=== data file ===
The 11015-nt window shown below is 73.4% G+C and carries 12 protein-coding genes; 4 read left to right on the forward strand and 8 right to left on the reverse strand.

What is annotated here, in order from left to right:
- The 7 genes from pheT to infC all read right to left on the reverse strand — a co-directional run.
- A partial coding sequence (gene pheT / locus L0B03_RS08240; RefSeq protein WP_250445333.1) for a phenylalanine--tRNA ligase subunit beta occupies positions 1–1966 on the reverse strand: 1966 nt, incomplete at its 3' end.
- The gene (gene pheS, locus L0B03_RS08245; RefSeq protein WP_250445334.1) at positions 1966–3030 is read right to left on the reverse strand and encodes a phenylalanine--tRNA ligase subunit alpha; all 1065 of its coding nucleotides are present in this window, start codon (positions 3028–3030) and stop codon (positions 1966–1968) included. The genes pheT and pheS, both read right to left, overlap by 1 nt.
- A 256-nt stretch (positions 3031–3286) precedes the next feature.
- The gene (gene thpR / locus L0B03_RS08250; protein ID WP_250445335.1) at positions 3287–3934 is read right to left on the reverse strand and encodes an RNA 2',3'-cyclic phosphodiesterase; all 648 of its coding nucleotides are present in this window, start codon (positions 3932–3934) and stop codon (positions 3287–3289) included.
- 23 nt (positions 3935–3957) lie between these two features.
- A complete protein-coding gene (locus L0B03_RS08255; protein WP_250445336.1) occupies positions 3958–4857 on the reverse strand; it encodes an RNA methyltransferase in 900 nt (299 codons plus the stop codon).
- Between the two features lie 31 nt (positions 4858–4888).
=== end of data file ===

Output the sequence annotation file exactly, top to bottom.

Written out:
The 11015-nt window shown below is 73.4% G+C and carries 12 protein-coding genes; 4 read left to right on the forward strand and 8 right to left on the reverse strand.

What is annotated here, in order from left to right:
- The 7 genes from pheT to infC all read right to left on the reverse strand — a co-directional run.
- A partial coding sequence (gene pheT / locus L0B03_RS08240; RefSeq protein WP_250445333.1) for a phenylalanine--tRNA ligase subunit beta occupies positions 1–1966 on the reverse strand: 1966 nt, incomplete at its 3' end.
- The gene (gene pheS, locus L0B03_RS08245; RefSeq protein WP_250445334.1) at positions 1966–3030 is read right to left on the reverse strand and encodes a phenylalanine--tRNA ligase subunit alpha; all 1065 of its coding nucleotides are present in this window, start codon (positions 3028–3030) and stop codon (positions 1966–1968) included. The genes pheT and pheS, both read right to left, overlap by 1 nt.
- A 256-nt stretch (positions 3031–3286) precedes the next feature.
- The gene (gene thpR / locus L0B03_RS08250; protein ID WP_250445335.1) at positions 3287–3934 is read right to left on the reverse strand and encodes an RNA 2',3'-cyclic phosphodiesterase; all 648 of its coding nucleotides are present in this window, start codon (positions 3932–3934) and stop codon (positions 3287–3289) included.
- 23 nt (positions 3935–3957) lie between these two features.
- A complete protein-coding gene (locus L0B03_RS08255; protein WP_250445336.1) occupies positions 3958–4857 on the reverse strand; it encodes an RNA methyltransferase in 900 nt (299 codons plus the stop codon).
- Between the two features lie 31 nt (positions 4858–4888).